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October 2010
DHHS (NIOSH) Publication Number 2010-166
 Inside an industrial space is a hydraulic lift with a red platform about 3 feet wide and 7 feet long. The platform is in the center of the picture. It is fully extended and there is a test dummy towards the front of the platform. There also appears to be the arm of a crane behind the lift.

Researcher assesses hazards of working on aerial lifts and tests equipment designed to protect workers from falls.

A Story of Impact:

NIOSH Researchers Partner with Equipment Manufacturers and Standards Committees to Protect Workers from Falls

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Aerial lifts are used in many industries, including construction and manufacturing, to elevate workers to job-sites above ground level. As new equipment designs and applications are developed, their use in the workplace increases. Between 1992 and 2003, 306 workers died from aerial lift incidents. Data indicate that most work-related deaths from aerial lifts involve scissor lifts and boom-supported lifts, such as cherry pickers and bucket trucks. In 2000, falls surpassed workplace homicide to become the second-leading cause of work-related death.

Aerial lift producers, national and international standards committees, and other related industry groups see a growing need for protecting workers from fall-related hazards. In response, the National Institute for Occupational Safety and Health (NIOSH) is evaluating issues such as aerial lift equipment, workplaces, fall-protection systems, and the interactions between these factors, and is progressing towards determining the causes of aerial lift fall injuries and fatalities in order to recommend solutions. These solutions will likely address improved equipment, design standards and criteria, standard operating procedures, and training materials. Aerial lift producers and related industry groups have strongly supported NIOSH in improving the safety of aerial lifts. NIOSH is partnering with the leading scissor lift producer and several standards committees to design, develop, test, and market safer aerial lift equipment and fall-protection systems, and develop specific design methods and criteria for future development. In addition, publishers with manufacturing audiences and aerial lift users have agreed to publish revised standard operating procedures, revised training materials, and additional information generated from this study. The findings of this study are anticipated to help improve worker safety and health and enhance manufacturers’ businesses. NIOSH recommends that this study be used to address the following needs.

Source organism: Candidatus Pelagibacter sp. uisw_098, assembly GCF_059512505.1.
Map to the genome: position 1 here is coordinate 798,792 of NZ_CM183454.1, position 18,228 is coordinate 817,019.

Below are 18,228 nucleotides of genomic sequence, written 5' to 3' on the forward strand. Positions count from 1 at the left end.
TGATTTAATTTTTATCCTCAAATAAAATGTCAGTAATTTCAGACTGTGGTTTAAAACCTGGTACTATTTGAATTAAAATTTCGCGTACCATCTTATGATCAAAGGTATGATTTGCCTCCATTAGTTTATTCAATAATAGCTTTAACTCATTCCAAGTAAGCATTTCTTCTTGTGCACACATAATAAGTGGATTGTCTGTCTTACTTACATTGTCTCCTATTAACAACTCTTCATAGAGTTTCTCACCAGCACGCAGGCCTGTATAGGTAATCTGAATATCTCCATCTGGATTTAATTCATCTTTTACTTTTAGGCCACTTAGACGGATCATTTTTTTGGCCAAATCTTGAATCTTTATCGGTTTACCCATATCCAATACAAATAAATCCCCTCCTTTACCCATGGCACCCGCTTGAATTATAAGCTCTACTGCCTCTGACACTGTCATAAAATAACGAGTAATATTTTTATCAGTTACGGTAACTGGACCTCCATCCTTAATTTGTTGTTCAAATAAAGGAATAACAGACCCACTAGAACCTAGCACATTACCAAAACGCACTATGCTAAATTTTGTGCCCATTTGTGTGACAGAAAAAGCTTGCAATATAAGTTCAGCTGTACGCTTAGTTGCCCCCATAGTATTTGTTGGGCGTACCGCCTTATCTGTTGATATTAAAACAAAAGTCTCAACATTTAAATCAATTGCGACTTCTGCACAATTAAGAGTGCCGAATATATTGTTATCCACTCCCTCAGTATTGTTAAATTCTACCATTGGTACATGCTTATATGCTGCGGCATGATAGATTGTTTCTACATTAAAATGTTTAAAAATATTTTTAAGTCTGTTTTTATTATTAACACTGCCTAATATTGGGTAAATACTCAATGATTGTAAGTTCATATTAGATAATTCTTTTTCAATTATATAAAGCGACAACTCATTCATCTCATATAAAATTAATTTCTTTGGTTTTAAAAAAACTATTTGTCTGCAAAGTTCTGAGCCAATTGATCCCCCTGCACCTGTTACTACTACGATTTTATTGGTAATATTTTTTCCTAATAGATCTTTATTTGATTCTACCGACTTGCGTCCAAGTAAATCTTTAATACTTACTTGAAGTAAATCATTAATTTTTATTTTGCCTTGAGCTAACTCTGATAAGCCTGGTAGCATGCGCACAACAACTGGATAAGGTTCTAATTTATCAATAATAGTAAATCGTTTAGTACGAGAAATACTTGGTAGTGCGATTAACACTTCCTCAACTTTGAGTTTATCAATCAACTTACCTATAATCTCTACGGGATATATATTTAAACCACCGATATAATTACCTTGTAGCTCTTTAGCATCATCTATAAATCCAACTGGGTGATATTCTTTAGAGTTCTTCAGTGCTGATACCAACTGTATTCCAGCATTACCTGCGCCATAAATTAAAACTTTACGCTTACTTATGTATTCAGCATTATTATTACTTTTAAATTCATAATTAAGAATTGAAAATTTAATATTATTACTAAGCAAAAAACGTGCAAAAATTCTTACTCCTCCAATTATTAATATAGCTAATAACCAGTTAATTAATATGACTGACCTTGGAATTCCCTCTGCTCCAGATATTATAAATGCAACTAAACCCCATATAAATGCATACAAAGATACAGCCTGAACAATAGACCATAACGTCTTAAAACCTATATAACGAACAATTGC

Relevant Information

    • Deaths involving aerial lifts increased from 19 in 1992 to 39 in 2003.
    • Electrocutions, falls, and tip-overs cause most of the deaths involving aerial lifts. Other causes include being caught between the lift bucket or guardrail and the object, being struck by falling objects, or being thrown from the bucket if the boom or bucket is struck.
    • Workers most often killed from aerial lift incidents are electrical workers, laborers, painters, ironworkers, and carpenters.

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Visit www.cdc.gov/niosh for more information on aerial lifts and fall injury prevention. Authors of Fall Injury Controls and Interventions for Aerial Lifts—Christopher Pan, Ren Dong, Brad Boehler, Mike McCann, Sharon Chiou, John Powers, Doug Cantis, Tim Lutz, Paul Keane, Dan Welcome, and Mahmood Ronaghi; NIOSH—received a 2009 Bullard-Sherwood Award in the Knowledge category.
 
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